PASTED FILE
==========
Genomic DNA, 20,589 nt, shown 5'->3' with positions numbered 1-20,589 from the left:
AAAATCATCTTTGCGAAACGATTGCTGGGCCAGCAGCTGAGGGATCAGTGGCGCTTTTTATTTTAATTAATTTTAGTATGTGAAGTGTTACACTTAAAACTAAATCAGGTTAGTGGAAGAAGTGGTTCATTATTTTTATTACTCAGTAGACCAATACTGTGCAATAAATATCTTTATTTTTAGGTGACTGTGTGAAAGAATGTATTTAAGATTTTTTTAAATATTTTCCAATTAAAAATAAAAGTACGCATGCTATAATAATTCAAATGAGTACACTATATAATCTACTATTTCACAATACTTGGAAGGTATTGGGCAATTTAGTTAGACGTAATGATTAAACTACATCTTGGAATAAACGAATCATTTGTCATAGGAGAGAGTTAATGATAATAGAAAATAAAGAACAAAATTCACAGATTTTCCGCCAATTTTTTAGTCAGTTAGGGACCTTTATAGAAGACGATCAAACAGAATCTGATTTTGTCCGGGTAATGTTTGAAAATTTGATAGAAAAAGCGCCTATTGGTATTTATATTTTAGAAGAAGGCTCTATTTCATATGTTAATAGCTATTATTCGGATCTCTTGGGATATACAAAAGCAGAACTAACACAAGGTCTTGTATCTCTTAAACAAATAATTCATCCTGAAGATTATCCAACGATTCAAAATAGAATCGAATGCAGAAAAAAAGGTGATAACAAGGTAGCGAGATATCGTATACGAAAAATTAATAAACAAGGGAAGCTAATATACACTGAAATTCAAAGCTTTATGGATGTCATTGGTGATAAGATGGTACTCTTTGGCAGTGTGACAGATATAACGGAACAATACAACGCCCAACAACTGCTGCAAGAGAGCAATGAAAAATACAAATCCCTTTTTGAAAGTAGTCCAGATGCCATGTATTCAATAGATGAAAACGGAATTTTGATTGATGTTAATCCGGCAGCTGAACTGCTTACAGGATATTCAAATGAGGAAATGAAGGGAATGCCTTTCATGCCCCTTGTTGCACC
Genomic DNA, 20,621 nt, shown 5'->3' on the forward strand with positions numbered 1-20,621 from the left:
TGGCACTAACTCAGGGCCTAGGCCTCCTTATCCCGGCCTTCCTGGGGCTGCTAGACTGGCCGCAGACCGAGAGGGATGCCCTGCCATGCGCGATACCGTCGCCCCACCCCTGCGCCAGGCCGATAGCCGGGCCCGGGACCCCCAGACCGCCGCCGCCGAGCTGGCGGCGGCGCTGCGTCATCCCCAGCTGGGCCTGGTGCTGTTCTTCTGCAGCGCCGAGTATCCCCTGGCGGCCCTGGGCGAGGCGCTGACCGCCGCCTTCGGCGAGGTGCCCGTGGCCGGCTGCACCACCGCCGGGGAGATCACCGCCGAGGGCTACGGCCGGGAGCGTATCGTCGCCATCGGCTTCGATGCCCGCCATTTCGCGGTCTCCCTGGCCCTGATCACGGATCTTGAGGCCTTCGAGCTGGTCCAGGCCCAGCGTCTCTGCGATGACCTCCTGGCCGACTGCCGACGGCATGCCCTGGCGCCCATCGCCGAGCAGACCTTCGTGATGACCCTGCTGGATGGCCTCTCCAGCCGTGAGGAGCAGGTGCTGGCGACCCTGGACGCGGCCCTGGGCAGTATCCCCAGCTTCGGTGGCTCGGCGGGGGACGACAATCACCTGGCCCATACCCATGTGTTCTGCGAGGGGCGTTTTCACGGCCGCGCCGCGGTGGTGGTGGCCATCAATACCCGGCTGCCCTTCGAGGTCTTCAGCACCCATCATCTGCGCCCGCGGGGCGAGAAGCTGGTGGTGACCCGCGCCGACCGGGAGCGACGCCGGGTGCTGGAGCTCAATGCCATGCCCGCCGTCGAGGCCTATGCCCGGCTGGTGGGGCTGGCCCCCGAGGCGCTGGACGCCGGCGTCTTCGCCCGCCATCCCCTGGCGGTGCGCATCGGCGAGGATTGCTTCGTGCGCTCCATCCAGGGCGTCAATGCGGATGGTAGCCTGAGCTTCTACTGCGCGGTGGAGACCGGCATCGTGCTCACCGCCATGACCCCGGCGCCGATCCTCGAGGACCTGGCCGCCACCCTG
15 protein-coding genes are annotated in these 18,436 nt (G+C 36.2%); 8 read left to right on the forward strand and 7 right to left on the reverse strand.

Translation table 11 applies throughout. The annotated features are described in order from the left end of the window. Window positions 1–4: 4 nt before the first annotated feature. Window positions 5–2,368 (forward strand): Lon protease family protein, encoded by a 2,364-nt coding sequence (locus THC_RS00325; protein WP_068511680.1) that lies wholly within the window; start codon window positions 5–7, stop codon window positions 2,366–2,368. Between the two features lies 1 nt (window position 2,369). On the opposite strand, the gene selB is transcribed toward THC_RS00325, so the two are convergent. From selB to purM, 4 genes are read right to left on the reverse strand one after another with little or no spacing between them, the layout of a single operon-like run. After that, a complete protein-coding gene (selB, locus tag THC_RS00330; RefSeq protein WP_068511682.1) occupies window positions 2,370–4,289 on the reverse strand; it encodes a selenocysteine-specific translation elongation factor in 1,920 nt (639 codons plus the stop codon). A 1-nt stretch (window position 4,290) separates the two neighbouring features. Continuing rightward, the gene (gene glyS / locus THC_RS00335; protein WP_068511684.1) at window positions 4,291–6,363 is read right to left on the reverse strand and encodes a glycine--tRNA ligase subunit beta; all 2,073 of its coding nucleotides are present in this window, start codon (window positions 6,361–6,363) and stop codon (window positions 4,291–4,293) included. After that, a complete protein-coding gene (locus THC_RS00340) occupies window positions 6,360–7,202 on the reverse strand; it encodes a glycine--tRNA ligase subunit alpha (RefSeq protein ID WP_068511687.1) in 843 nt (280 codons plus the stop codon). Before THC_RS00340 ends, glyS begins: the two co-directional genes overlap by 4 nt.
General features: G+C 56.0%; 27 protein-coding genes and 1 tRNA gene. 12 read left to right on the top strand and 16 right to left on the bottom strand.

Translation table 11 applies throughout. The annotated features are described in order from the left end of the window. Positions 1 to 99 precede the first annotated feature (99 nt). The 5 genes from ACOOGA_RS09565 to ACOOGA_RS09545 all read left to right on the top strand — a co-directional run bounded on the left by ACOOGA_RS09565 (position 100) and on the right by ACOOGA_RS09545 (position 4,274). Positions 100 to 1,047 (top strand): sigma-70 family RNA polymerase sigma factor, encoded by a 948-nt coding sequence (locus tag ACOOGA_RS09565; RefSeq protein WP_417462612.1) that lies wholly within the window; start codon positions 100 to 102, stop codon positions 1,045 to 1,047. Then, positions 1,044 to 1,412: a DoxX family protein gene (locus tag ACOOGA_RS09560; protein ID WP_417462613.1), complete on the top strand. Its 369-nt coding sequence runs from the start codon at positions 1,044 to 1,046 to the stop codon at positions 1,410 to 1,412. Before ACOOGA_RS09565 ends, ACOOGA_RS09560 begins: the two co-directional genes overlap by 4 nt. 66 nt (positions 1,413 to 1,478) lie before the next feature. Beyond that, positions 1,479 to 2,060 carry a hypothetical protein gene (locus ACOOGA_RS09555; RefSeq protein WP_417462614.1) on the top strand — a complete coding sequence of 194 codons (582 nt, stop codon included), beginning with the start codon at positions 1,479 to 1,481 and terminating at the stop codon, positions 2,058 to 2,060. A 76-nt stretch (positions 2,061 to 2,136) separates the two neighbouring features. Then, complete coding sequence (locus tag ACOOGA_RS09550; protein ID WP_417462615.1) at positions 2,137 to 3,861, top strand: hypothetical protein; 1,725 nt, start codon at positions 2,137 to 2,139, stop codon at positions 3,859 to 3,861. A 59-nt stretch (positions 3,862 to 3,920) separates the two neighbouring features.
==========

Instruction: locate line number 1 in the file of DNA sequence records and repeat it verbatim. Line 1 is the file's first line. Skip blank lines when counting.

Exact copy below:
Genomic DNA, 20,589 nt, shown 5'->3' with positions numbered 1-20,589 from the left: